One of the more experimental and highly successful decisions the project team made was to use a signwriter instead of traditional large format printing. Identity has been designed by graphic designer Gina Batsakis to be visually stunning, with a contemporary, highly artistic style. One thing visitors will immediately notice is the unique linework throughout the exhibition. The linework which is an original creation of Gina’s exclusively for Identity, is designed to express faces and features without the stereotypical ethnic identifiers we commonly recognise.

Gallery 3 is where the Identity linework truly comes into its own. Each wall is covered with many layers of line-faces and the design calls for a crisp, well defined finish. To produce this graphic treatment in the traditional method, scores of huge strips of self-adhesive paper would need be printed off and wrapped around 3mm MDF. The MDF graphic would then be laminated to take increased wear and tear. This method involves the depletion of a number of natural resources, like land degradation from MDF production and the coal extraction for the making of electricity used to power the printers and laminator. In addition the negative effects from toxic inks and ink off-gassing, and the excrement from coal-fired power stations are well known.

Graphics produced in this way suffer from heavy traffic – in the Immigration Museum’s case up to 1.3 million people will pass through Identity. The slightest scratch to even a single panel necessitates the entire panel’s replacement – meaning more electricity and materials. In 10 years time, when Identity completes its run to the public, those graphics would be consigned to landfill, where they would take hundreds of years to degrade, leeching their contents into the earth.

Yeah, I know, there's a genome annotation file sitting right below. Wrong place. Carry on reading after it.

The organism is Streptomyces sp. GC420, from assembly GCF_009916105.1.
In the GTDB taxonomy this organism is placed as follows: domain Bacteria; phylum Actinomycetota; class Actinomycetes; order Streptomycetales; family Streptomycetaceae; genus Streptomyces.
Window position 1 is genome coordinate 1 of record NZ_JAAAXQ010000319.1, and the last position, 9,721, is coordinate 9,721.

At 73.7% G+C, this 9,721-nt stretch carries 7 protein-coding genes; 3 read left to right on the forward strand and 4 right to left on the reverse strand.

Using Bec (pictured in the gallery), our signwriter from Synthesis Design and Display, there is no printing, laminating, MDF substrates or inks involved. Bec is using water based low VOC paint, human energy and a brush. The only electricity she is using is to power a light projector onto the wall, where she traces the linework with chalk. The project team, and especially Gina, are thrilled at the high quality of the blossoming design on the gallery walls. The Immigration Museum is also thrilled because any scratch large or small can be easily touched up with only a brush and a lick of paint – barely any cost or effort at all to the museum. In fact the project team was surprised to find that using a signwriter cost no more than using the traditional print method, and this is what finally won them over and convinced them to experiment with Bec’s amazing skills.

We hope that this encourages the re-emergence of artistic signwriters, which are hard to find — in fact Bec is one of a kind, and herself is re-learning the skills she perfected a long time ago before signwriters became victims to large format printing. Hopefully the resource-hungry complexity of large format printing will be used with more discretion within the cultural organisations of Australia after they see the success of the Identity graphics, and signwriters from the old days will be brushing up their skills just as Bec has done.

the EcoMuseum, is a project of Carole Hammond, Exhibition Manager and museum professional: combining the complex ideologies of aesthetics, culture, objects, entertainment…and environment.

Go to the EcoMuseum

Postlethwaite protest over Kingsnorth

Actor Pete Postlethwaite is considering handing back his OBE if the UK government gives the go-ahead to the Kingsnorth Power coal-fired power station, linking the Kingsnorth issue to the Iraq War protests, the largest in modern UK history. “We tried to stop Tony Blair going to war in Iraq. But this time we’re not having it.”

Go to RSA Arts & Ecology